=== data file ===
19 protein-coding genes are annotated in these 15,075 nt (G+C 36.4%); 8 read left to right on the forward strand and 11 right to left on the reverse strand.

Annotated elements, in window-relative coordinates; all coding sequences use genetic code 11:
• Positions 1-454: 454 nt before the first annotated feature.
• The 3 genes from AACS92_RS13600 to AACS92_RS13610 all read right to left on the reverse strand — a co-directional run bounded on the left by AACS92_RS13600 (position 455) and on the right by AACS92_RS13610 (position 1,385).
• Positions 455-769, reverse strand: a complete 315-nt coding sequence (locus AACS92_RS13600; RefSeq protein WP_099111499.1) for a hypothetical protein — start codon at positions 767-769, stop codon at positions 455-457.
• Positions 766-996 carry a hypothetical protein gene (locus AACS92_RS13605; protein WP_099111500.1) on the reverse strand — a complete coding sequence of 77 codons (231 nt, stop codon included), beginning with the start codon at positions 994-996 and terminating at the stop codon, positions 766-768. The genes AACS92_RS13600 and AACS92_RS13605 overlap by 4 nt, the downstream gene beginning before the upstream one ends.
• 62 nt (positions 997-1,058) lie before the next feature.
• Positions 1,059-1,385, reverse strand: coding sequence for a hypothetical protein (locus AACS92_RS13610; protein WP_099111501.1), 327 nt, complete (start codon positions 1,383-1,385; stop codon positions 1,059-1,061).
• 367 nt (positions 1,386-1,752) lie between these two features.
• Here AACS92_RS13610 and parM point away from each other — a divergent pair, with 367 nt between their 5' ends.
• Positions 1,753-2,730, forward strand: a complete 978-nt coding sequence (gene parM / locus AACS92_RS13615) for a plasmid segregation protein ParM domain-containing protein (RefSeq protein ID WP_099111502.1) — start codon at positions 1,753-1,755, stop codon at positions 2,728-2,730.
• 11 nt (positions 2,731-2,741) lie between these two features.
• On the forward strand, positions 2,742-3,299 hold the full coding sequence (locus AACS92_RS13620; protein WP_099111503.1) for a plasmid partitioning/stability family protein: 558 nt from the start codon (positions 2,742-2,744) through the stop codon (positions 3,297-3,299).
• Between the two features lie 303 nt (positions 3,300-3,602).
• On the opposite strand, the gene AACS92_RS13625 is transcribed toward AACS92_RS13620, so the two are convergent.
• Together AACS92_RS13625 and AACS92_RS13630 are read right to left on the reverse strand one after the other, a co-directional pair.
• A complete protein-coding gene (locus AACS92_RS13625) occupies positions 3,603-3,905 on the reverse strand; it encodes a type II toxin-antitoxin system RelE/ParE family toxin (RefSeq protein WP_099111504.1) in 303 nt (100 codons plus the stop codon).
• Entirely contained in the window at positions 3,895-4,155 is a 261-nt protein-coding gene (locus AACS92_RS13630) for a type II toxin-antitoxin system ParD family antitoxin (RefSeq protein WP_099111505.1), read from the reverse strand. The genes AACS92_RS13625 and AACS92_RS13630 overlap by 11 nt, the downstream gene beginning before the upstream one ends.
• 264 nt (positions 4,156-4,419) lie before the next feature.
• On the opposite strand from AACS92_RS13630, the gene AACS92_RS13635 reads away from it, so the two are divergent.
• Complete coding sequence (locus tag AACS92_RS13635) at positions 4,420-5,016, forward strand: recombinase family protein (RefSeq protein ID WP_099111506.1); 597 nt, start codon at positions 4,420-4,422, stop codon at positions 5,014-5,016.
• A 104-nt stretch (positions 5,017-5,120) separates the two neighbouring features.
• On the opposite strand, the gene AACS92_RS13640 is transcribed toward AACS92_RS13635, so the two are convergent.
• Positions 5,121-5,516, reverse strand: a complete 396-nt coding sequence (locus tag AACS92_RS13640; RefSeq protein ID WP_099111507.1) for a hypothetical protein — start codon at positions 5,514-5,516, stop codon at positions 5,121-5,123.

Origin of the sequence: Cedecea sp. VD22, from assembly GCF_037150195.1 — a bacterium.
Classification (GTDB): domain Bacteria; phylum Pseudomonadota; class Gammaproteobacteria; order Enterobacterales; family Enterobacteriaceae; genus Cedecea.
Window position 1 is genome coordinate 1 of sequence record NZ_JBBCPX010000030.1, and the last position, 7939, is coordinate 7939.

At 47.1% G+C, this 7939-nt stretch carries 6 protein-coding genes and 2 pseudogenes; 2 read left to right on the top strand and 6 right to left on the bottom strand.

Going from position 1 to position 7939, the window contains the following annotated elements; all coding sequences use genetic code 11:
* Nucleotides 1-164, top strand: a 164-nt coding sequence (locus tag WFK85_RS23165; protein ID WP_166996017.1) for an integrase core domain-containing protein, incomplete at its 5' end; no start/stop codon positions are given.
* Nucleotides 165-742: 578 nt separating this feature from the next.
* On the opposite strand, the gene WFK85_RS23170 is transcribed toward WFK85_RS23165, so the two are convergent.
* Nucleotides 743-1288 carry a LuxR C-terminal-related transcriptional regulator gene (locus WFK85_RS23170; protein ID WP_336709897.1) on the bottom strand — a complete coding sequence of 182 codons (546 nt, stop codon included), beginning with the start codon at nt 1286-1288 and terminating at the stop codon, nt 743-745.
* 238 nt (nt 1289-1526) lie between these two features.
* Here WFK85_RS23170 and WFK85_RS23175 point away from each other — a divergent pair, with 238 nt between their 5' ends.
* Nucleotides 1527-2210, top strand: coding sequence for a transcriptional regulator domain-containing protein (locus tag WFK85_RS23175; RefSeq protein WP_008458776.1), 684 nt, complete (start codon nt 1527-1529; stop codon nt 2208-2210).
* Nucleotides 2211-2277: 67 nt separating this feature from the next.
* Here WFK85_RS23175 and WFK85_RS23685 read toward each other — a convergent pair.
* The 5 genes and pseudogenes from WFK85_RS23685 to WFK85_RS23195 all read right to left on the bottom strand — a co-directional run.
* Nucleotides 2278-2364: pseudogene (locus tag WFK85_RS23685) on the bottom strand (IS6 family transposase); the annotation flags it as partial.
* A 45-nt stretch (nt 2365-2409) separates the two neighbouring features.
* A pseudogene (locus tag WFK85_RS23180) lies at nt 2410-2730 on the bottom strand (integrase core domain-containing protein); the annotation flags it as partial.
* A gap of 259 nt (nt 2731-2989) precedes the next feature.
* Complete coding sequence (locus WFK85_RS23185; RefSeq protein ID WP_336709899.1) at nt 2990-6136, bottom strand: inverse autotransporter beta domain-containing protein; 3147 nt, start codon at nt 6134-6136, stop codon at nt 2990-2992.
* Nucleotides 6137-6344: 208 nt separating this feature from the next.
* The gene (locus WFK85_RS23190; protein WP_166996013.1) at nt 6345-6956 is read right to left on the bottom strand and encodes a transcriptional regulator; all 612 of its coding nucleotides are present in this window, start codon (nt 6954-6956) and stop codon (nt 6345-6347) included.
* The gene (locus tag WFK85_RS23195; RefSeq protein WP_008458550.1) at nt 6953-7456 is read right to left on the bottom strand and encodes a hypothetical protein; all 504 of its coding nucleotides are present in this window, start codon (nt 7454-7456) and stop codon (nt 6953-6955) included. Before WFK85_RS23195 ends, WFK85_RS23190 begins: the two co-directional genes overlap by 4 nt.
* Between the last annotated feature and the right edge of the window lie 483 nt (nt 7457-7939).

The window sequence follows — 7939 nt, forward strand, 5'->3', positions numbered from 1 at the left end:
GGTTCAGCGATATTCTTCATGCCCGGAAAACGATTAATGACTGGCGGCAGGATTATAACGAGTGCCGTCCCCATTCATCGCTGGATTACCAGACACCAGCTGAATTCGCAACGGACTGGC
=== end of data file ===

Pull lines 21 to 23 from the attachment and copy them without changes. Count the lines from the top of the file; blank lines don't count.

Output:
• Complete coding sequence (locus tag AACS92_RS13635) at positions 4,420-5,016, forward strand: recombinase family protein (RefSeq protein ID WP_099111506.1); 597 nt, start codon at positions 4,420-4,422, stop codon at positions 5,014-5,016.
• A 104-nt stretch (positions 5,017-5,120) separates the two neighbouring features.
• On the opposite strand, the gene AACS92_RS13640 is transcribed toward AACS92_RS13635, so the two are convergent.